Western Nevada College President Carol Lucey says legislative budget cuts have taken a toll not only on her, but on the campus she has shepherded for nearly 15 years. Partly as a result, she’s stepping down.
“Legislative sessions, physically, I can’t do that anymore,” she said. “You know what the last straw was? Them saying there’s no money left, and then Nic Cage getting what he got.”
That is a reference to millions in potential tax breaks that Gov. Brian Sandoval and the 2013 Legislature awarded the film industry on the grounds it would spur economic development in Nevada. Actor Nicolas Cage successfully pushed for the tax breaks.
Lucey said she went into the 2013 session thinking everyone was trying to help “hold harmless” both WNC and Great Basin College in Elko.
In the end, she said, “there was no hold harmless,” and both small community colleges sustained cuts even larger than the ones they’d endured in the previous two legislative sessions. WNC’s state funding was cut from $15 million to $14 million. If a new funding formula goes through, Lucey said, WNC will be cut to a budget of $11 million within a couple of years.
She said 2009 marked “the first really bad cut,” but that she didn’t leave then. She said she didn’t leave in 2011, when there was talk of combining all rural campus sites.
“We did not get hurt as badly as we could have,” she said. “Frankly, after the last two sessions, we really couldn’t afford even the 5 percent (cut) this year and the 7 percent the second year.
“We’re doing things I don’t feel good about and we shouldn’t have to do,” she said. WNC, she said, was able to do some great things for the first part of her tenure as president, expanding programs and working with area businesses to provide skilled workers.
Lucey, who’s leaving a job with total compensation of $221,159 last year, made it clear budget cuts aren’t the only thing behind her decision.
“I had not intended to be a president for what could well be 15 years,” she said. “I think 10 years is adequate.”
Lucey is recruiting for two vice presidents and said it’s not fair to be dishonest with candidates, hiding from them the fact that the president won’t be there when they arrive.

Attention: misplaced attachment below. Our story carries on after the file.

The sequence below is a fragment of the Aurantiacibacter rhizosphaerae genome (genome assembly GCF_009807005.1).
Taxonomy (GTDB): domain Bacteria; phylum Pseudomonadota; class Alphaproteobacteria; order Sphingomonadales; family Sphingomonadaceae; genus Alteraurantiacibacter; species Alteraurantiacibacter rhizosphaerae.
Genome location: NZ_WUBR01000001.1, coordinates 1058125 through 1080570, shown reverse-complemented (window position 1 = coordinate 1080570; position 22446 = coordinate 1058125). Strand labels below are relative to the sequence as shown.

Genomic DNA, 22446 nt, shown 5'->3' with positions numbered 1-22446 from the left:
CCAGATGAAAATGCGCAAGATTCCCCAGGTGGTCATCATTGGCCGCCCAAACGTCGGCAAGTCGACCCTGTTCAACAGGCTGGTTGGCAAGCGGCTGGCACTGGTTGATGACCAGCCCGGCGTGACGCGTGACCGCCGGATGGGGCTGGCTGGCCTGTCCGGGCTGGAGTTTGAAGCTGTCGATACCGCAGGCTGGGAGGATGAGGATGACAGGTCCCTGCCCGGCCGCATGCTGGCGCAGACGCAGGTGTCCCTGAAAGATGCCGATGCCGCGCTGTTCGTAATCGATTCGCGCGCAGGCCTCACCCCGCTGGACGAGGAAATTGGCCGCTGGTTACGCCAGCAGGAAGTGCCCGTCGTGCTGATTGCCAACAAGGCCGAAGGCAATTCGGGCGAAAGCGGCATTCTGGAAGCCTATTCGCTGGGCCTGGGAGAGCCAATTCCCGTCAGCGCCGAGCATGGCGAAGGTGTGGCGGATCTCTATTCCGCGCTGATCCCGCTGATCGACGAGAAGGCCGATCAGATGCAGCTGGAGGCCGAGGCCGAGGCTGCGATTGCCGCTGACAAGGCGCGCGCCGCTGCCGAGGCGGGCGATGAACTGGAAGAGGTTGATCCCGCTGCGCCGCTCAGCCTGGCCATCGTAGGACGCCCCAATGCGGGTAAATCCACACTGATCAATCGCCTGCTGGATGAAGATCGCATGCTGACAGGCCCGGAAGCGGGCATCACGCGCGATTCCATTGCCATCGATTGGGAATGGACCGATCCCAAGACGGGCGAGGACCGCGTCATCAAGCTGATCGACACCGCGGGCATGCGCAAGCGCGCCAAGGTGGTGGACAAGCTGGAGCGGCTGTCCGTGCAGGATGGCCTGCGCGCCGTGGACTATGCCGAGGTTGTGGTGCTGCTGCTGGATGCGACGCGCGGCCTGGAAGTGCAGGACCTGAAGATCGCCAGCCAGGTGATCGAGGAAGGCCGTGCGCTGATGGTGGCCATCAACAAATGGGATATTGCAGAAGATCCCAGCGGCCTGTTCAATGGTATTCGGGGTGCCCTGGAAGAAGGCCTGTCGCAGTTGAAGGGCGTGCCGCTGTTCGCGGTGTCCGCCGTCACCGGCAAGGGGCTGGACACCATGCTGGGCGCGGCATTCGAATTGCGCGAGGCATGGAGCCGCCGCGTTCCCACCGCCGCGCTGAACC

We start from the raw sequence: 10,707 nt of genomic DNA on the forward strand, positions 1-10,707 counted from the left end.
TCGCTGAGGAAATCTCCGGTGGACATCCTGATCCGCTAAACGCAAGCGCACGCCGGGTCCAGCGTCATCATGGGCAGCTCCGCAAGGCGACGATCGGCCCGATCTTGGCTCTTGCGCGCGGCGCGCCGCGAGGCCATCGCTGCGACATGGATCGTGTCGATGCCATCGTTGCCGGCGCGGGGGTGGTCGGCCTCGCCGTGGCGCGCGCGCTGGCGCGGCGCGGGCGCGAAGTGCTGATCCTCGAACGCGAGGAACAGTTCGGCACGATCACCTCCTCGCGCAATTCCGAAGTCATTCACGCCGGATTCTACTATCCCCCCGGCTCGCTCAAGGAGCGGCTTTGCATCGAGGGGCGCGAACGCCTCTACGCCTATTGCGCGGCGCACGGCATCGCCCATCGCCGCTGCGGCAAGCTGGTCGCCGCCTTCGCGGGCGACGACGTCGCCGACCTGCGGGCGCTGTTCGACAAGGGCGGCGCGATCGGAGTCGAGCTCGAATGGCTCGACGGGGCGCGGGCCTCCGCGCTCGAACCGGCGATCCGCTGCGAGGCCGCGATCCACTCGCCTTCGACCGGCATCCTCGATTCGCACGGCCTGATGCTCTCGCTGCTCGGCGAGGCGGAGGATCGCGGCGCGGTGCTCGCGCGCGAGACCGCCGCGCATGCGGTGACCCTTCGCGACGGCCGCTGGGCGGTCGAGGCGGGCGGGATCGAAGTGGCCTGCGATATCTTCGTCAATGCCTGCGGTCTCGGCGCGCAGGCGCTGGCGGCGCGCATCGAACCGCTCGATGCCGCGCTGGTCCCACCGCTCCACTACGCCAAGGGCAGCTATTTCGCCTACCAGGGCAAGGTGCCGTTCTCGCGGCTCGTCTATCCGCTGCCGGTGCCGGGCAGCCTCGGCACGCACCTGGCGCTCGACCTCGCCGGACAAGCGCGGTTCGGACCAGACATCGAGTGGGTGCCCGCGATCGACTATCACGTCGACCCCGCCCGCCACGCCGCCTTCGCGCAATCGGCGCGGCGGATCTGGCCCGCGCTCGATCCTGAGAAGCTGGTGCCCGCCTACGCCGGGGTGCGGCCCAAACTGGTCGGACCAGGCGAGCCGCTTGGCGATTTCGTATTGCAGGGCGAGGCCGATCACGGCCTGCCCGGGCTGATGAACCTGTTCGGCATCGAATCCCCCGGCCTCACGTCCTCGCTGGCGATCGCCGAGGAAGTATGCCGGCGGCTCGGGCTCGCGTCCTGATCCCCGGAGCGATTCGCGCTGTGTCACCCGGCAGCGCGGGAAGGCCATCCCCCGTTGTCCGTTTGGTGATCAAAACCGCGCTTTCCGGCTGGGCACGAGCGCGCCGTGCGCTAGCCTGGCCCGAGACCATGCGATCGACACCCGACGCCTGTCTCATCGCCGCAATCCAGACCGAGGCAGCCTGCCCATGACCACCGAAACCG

She said she also needed to tell system Chancellor Dan Klaich so her position could be filled before the next budget is being put together.
Lucey said she is hoping to be gone by January, but that she doesn’t think the transition can happen that quickly.
Klaich said the hiring process is just starting, given that Lucey announced her decision officially Tuesday to the Board of Regents, the chancellor’s office and her department heads.
“She has indicated she would like to move sooner rather than later,” he said. “I think that’s fair, absolutely fitting. As she winds up her presidency because she thought of the college first all along, we’ll do everything we can do together to protect the college.”
Klaich said he will talk to the regents’ chairman, and a search committee will be formed to find Lucey’s replacement.
“We want to get it right,” he said. “This is not a college in crisis. It’s not a crisis of leadership, so we have time to think about this and consult with Carol.”
Lucey said she is still working on plans she hopes will eventually provide WNC a stable funding base. Her key is Senate Bill 391, which passed the 2013 Legislature and opens the door to including local funding to help support WNC and Great Basin.
“In the end, I think that’s the only thing that’s going to allow Nevada to have colleges outside of Washoe and Clark counties,” she said, adding, “SB391 gives us the opportunity to fix things going forward, and that gives me a sense of optimism I haven’t had in several years.”
Lucey said she is talking with managers in Churchill County, Douglas County and Carson City about how to involve those communities in supporting the college.
“They understand that if they want a stable community college, they need to take control,” she said. “The economic development guys know this. If they want a strong community college, there’s got to be some community money and some community energy.”
The community college system needs money, Lucey said.
“More than that, it needs a stable budget.”